- Export controls on high-performance computers probably wouldn't stop someone from designing a nuclear weapon.
But they do have the potential to prevent a company from deploying a powerful multiprocessor system that could rapidly handle large volumes of financial transactions at an overseas business unit.
That reality led federal officials, including the US General Accounting Office, to conclude earlier this month that export controls on high-performance computers are ineffective. But the controls remain in place, even though the Clinton administration significantly relaxed them in one of its final acts.
And technology industry officials claim that the export restrictions remain a threat to overseas installations of what is starting to become a relatively common business system: a server using 32 or more processors. The chief obstacle, they assert, is the government's continued use of the MTOPS (millions of theoretical operations per second) rating as a way to determine which computers can be easily shipped to other countries.
"MTOPS simply is not a valid parameter anymore," says Dan Hoydysh, director of trade and public policy at Unisys and co-chairman of the Computer Coalition for Responsible Exports, at a briefing that was held in Washington last week on the export issue. The Washington-based coalition represents 10 computer makers and five IT industry trade group.
Hoydysh and other coalition members said they want Congress to scrap MTOPS as a standard export-control measurement. Instead, they proposed that the government focus on controlling distribution of true supercomputers and advanced military-specific applications.
"What we've got to do is come to grips with the fact that the current system doesn't work," says Rhett Dawson, president of the Information Technology Industry Council, a trade association in Washington that includes a mix of vendors plus companies such as Corning and Eastman among its members.
Before leaving office last Saturday, the Clinton administration revised export control regulations to allow more powerful computers to be shipped to so-called Tier 3 nations such as India, Pakistan, China, Vietnam and countries in the Middle East. It also put Brazil, South Africa, Thailand and a large group of other countries on the same level as Western Europe, Japan and Canada, which face virtually no export controls.
Officials in the administration say hardware performance improvements and the development of clustering and multiprocessing technologies are making the government's export-control policies ineffective. The new limits - which will take effect March 20 unless Congress decides otherwise as part of a review process - raise processing power limits from 28,000 MTOPS to 85,000 MTOPS. But even the new level is expected to be quickly outdated by Intel's 64-bit Itanium processors, which are due in the third quarter.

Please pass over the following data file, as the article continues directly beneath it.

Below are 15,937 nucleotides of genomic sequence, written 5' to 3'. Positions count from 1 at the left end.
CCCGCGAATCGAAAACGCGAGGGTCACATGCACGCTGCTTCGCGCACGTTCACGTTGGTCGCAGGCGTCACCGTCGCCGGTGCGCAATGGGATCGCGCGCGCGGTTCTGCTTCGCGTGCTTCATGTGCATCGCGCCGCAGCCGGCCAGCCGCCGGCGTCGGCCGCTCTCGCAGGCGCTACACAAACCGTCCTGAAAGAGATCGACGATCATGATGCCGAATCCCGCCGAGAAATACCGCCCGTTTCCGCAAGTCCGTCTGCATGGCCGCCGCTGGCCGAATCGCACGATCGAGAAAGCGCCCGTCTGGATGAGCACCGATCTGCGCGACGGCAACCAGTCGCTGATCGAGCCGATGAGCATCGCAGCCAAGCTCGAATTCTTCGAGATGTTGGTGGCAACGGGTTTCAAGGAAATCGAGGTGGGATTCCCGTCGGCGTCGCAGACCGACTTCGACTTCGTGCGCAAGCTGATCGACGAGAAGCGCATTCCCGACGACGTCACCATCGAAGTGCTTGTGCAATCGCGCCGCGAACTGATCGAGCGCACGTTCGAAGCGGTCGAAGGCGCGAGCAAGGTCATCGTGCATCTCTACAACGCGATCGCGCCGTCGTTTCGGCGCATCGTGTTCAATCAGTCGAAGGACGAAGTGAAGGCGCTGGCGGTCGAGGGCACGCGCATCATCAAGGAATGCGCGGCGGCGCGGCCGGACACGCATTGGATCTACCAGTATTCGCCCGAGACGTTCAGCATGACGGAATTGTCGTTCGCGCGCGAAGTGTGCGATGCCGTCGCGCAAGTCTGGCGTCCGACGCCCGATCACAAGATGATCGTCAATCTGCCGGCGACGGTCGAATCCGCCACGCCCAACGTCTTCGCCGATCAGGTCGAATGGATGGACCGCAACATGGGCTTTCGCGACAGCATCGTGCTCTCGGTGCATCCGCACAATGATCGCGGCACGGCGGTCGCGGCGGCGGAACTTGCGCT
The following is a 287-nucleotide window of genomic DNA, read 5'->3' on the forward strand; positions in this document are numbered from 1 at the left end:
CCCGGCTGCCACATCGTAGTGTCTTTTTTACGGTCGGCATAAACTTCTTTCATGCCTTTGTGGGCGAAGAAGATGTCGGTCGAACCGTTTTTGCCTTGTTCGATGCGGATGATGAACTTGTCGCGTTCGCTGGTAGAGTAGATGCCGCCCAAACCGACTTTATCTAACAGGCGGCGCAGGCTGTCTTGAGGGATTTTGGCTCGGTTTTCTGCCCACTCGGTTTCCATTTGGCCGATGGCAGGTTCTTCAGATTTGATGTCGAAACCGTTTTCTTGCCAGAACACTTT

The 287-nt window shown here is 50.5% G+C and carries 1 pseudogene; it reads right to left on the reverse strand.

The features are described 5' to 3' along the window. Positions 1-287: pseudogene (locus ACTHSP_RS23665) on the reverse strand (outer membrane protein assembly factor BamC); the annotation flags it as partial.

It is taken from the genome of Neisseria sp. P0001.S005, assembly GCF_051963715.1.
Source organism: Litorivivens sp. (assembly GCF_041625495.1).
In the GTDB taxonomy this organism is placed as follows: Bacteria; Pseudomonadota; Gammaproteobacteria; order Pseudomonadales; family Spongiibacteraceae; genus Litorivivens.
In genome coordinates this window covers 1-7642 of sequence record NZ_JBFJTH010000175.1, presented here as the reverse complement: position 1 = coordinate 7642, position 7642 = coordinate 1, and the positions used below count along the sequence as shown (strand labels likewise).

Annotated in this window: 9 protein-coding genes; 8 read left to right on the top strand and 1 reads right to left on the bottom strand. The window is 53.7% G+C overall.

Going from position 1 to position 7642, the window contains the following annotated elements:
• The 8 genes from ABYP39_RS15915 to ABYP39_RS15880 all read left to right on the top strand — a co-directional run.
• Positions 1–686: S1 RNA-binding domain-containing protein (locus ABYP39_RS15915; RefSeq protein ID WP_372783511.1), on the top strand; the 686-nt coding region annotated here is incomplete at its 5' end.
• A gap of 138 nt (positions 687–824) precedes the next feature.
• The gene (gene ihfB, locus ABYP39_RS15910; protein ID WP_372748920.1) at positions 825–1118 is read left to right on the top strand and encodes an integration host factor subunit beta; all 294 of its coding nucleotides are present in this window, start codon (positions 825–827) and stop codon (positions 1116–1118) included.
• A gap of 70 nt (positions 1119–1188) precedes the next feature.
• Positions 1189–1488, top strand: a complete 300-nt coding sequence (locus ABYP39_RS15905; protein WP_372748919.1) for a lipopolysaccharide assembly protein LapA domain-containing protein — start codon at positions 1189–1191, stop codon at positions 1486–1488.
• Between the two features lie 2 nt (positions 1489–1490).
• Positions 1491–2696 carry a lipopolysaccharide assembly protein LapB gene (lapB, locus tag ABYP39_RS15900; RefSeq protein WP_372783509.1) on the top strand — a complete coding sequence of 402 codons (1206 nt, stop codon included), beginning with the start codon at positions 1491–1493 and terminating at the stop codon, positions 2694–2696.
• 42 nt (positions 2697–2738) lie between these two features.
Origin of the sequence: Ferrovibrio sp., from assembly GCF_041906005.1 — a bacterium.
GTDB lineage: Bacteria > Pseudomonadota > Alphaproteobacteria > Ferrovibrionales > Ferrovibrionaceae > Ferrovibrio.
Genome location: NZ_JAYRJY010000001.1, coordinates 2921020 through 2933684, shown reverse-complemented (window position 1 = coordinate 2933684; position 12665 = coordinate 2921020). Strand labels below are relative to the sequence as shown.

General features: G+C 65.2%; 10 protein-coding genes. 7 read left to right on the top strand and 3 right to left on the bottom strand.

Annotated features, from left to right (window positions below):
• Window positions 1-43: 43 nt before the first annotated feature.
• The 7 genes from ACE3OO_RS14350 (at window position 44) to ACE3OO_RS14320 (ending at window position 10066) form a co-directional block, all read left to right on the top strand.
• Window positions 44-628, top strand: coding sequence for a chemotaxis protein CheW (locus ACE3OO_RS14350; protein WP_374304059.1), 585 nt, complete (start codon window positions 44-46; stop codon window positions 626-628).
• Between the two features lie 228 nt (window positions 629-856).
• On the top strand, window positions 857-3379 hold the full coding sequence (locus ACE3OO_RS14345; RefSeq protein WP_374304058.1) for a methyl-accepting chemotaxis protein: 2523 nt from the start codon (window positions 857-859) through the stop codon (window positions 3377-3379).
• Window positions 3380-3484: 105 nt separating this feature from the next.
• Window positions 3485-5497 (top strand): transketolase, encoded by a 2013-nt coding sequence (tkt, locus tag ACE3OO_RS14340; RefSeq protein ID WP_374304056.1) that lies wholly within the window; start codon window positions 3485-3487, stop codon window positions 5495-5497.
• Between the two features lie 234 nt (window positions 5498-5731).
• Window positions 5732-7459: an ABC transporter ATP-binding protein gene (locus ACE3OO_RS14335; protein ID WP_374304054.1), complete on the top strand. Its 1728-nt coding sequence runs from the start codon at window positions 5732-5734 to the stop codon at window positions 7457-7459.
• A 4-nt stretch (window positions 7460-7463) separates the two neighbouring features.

A Pentium III system with 32 700-MHz chips has a performance rating of about 45,000 MTOPS, Hoydysh says. But a 32-processor Itanium machine will likely have a throughput of 190,000 to 200,000 MTOPS, he adds. That could mean the export control limits will have to be raised again as early as this summer, according to Hoydysh and other industry officials.
The export controls were put in place eight years ago in an attempt to keep high-powered computers out of the hands of US adversaries. But ironically, those kinds of systems may not be needed to design weapons of mass destruction. Jim Lewis, director of technology policy at the Center for Strategic and International Studies, a public policy research group in Washington, says that all of the nuclear weapons in the US arsenal were designed on systems with performance of less than 1000 MTOPS.
Export controls can't prevent people from stringing together processors to create powerful systems, Lewis says, adding that the better solution for the government would be to ensure that the US maintains a lead in technology. "Do you win a race by running faster or by tripping your opponent?," Lewis says. "The answer is by running faster."
In a related matter, US Senator Phil Gramm (Republican - Texas), chairman of the Senate Banking Committee, last week introduced a bill that would revise the Export Administration Act to exempt high-performance laptops and other mass-market technology from any controls.
"If you can buy it at Radio Shack, so can anybody else," Gramm says. But that measure doesn't address the export controls on more advanced computers used by businesses.